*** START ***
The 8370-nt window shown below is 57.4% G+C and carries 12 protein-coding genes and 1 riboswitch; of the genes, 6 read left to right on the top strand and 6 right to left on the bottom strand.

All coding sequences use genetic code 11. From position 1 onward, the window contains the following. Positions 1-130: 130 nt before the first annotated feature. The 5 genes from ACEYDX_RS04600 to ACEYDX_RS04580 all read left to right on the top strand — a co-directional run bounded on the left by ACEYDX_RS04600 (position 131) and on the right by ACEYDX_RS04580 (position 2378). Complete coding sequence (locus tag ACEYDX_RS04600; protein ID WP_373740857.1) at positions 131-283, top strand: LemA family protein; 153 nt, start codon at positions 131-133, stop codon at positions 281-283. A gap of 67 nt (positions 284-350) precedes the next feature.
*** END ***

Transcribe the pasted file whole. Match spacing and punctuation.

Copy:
The 8370-nt window shown below is 57.4% G+C and carries 12 protein-coding genes and 1 riboswitch; of the genes, 6 read left to right on the top strand and 6 right to left on the bottom strand.

All coding sequences use genetic code 11. From position 1 onward, the window contains the following. Positions 1-130: 130 nt before the first annotated feature. The 5 genes from ACEYDX_RS04600 to ACEYDX_RS04580 all read left to right on the top strand — a co-directional run bounded on the left by ACEYDX_RS04600 (position 131) and on the right by ACEYDX_RS04580 (position 2378). Complete coding sequence (locus tag ACEYDX_RS04600; protein ID WP_373740857.1) at positions 131-283, top strand: LemA family protein; 153 nt, start codon at positions 131-133, stop codon at positions 281-283. A gap of 67 nt (positions 284-350) precedes the next feature.